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Friday, October 29, 2010

The Importance of Being Filtered

Proper maintenance of a vehicle’s oil, air and fuel filters can enhance overall performance.

It’s not much of a stretch to think of your car, SUV or light truck as a rolling version of the human body. None can run without the correct type of fuel, which flows through an engine that converts that fuel into the energy necessary for it to operate properly. Both also contain filtering components designed to remove impurities from the fueling system, helping prolong its life and make it run at its efficient best. And if any of those parts malfunction, a breakdown is sure to occur.

But while problems with the human liver, heart or kidney can require major maintenance and months of time spent “in the shop,” many times a vehicle can be put back into tip-top condition after just a minor check up of its primary parts, which brings us to the importance of filter changes.

Vehicles cannot survive on gasoline alone. During the course of driving, there are many outside elements that can affect a vehicle’s performance, among them road conditions, traffic patterns, driving style, air temperature, and air and fuel quality. To help ensure that these demanding elements do not have a chance to adversely affect the performance of the vehicle, a series of job-specific filters are on board. And when these filters reach the end of their useful life, they must be replaced, which can take as little as 15 minutes, or about half the time of your average sitcom.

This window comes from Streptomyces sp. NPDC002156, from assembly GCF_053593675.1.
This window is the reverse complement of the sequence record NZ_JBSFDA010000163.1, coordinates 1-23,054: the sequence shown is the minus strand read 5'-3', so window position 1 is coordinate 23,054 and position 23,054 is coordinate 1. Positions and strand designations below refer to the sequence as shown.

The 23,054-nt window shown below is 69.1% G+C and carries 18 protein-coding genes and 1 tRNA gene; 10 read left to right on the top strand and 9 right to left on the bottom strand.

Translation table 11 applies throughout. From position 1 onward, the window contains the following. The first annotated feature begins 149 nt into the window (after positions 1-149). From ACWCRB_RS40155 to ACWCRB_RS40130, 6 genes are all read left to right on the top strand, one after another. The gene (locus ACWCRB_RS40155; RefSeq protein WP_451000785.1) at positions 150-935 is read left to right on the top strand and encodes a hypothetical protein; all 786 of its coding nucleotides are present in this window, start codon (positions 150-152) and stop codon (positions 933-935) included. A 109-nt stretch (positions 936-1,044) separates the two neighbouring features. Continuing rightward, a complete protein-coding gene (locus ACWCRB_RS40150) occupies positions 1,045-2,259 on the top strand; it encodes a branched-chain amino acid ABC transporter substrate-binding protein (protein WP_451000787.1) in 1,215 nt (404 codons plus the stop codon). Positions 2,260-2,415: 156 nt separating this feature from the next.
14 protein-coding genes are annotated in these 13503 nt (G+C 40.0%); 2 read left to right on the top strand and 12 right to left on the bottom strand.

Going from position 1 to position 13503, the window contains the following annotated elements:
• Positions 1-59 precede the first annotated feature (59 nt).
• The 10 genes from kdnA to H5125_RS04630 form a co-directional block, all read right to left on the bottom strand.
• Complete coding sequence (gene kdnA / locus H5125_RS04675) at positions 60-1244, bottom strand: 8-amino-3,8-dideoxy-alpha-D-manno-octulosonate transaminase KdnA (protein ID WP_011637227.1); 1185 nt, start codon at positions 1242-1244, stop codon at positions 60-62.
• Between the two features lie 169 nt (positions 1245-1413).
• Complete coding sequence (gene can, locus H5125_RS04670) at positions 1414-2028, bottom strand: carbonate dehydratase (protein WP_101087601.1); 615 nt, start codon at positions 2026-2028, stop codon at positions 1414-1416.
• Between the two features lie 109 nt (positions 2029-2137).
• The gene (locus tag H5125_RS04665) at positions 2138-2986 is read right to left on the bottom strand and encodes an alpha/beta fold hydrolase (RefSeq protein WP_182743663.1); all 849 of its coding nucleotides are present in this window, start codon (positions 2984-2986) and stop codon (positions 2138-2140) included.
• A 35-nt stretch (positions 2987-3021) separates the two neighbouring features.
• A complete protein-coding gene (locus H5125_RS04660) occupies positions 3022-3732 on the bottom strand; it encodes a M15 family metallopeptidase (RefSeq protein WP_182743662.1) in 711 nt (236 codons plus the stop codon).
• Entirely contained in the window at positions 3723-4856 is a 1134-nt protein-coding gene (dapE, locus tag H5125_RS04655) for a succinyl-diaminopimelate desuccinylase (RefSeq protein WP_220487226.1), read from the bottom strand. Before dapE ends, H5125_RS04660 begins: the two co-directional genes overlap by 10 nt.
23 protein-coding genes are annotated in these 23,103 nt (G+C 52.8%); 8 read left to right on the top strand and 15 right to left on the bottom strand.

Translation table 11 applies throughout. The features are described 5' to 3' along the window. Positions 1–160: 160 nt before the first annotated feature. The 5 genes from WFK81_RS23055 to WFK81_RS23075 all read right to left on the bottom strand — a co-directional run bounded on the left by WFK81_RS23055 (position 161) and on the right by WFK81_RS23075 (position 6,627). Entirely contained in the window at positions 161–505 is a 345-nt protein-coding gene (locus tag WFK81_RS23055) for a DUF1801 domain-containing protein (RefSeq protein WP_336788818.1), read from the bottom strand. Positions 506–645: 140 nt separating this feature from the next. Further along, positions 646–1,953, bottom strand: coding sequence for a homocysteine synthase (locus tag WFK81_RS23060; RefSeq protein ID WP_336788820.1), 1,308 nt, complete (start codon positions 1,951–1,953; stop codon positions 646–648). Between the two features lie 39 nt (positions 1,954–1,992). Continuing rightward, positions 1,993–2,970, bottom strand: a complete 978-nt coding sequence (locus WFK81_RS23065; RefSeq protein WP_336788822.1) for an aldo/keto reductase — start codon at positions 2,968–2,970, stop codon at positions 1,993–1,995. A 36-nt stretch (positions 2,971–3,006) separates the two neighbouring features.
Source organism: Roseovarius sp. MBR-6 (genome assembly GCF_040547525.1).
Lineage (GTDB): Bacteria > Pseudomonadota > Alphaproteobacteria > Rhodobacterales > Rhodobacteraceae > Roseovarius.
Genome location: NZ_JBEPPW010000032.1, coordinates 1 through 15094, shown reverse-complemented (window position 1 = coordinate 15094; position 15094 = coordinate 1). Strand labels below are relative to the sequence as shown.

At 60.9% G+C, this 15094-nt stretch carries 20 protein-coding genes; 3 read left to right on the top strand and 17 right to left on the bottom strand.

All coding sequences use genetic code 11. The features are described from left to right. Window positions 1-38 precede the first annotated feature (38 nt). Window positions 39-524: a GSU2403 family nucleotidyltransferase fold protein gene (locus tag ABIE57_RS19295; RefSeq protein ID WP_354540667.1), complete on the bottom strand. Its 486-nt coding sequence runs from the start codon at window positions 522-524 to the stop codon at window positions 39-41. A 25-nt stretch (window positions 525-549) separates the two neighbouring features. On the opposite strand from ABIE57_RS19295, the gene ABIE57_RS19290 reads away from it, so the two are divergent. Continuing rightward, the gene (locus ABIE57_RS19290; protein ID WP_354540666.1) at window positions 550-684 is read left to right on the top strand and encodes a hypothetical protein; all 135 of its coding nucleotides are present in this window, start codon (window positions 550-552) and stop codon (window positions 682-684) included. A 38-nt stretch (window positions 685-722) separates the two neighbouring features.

Oil’s well that ends well

By now everybody should know that a vehicle’s oil and oil filter needs to be changed based on the manufacturer’s recommendation, or every 3 months or 3,000 miles. If the oil, which provides lubrication for the engine’s moving parts, isn’t maintained on a regular schedule, it will lose good chemical properties and pick up impurities, which can adversely affect the engine’s performance. Hand in hand with that, old, dirty oil contains contaminants that bombard the oil filter. As the filter itself gets older and dirtier, more and more of these contaminants—most commonly soot, acids, moisture and wear particles—escape the filter media and enter the oil stream, putting the engine in danger.

To combat this assault on the engine’s moving parts, a high-quality oil filter must be incorporated into the maintenance plan and changed according to the appropriate maintenance schedule. The best oil filters offer high filtering efficiency for maximum performance and either meet or exceed the requirements specified by OEMs.

A key word when selecting an oil filter is “micron.” By definition, a micron is another word for a micrometer, or one-millionth of a meter. In terms we in the United States more readily understand, a micron is something that measures .000039 inches. In other words, it’s a very, very small particle. But many of these microscopic particles assault a vehicle’s engine every time it hits the road. To combat this assault, most oil filters are rated at 10 microns, meaning the filter media has the ability to capture foreign particles as small as talcum powder. It is this high-performance particle-trapping capability that allows a quality oil filter to protect its host engine.

The air we breathe

Air quality is an important consideration for both the vehicle and the people who ride in it. The best automotive air filters are constructed with optimal dirt-holding capacity in mind. Dirt contaminants are capable of getting all the way past the piston rings. This filtering efficiency helps provide protection from harmful airborne contaminants that can foul the engine. According to a U.S. Department of Energy report, changing the air filter every 12,000 miles can also increase fuel economy by as much as 10%, so it is recommended that the air filter be changed during every third or fourth oil change, depending on its cleanliness.